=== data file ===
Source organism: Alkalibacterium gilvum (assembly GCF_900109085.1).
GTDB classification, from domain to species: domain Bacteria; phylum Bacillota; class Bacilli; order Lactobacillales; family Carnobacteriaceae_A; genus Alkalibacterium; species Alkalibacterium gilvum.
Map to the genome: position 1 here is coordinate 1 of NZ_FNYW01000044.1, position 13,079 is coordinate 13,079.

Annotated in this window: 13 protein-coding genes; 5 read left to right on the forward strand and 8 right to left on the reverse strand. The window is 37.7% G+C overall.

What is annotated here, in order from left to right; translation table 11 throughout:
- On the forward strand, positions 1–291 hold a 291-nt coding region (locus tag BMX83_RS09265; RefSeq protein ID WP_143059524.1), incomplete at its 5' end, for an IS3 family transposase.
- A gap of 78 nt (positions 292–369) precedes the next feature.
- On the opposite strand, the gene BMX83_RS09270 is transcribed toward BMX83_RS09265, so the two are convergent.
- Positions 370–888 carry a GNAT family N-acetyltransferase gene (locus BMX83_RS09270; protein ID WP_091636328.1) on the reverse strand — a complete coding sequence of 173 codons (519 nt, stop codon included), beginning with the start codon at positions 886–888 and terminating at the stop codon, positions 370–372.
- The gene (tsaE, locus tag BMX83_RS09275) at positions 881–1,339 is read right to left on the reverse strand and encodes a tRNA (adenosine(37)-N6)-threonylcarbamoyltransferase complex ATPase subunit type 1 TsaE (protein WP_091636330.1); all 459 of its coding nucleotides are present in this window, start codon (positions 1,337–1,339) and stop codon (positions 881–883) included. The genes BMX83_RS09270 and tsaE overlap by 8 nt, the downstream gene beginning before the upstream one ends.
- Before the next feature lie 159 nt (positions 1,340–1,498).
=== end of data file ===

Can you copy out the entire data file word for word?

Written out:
Source organism: Alkalibacterium gilvum (assembly GCF_900109085.1).
GTDB classification, from domain to species: domain Bacteria; phylum Bacillota; class Bacilli; order Lactobacillales; family Carnobacteriaceae_A; genus Alkalibacterium; species Alkalibacterium gilvum.
Map to the genome: position 1 here is coordinate 1 of NZ_FNYW01000044.1, position 13,079 is coordinate 13,079.

Annotated in this window: 13 protein-coding genes; 5 read left to right on the forward strand and 8 right to left on the reverse strand. The window is 37.7% G+C overall.

What is annotated here, in order from left to right; translation table 11 throughout:
- On the forward strand, positions 1–291 hold a 291-nt coding region (locus tag BMX83_RS09265; RefSeq protein ID WP_143059524.1), incomplete at its 5' end, for an IS3 family transposase.
- A gap of 78 nt (positions 292–369) precedes the next feature.
- On the opposite strand, the gene BMX83_RS09270 is transcribed toward BMX83_RS09265, so the two are convergent.
- Positions 370–888 carry a GNAT family N-acetyltransferase gene (locus BMX83_RS09270; protein ID WP_091636328.1) on the reverse strand — a complete coding sequence of 173 codons (519 nt, stop codon included), beginning with the start codon at positions 886–888 and terminating at the stop codon, positions 370–372.
- The gene (tsaE, locus tag BMX83_RS09275) at positions 881–1,339 is read right to left on the reverse strand and encodes a tRNA (adenosine(37)-N6)-threonylcarbamoyltransferase complex ATPase subunit type 1 TsaE (protein WP_091636330.1); all 459 of its coding nucleotides are present in this window, start codon (positions 1,337–1,339) and stop codon (positions 881–883) included. The genes BMX83_RS09270 and tsaE overlap by 8 nt, the downstream gene beginning before the upstream one ends.
- Before the next feature lie 159 nt (positions 1,340–1,498).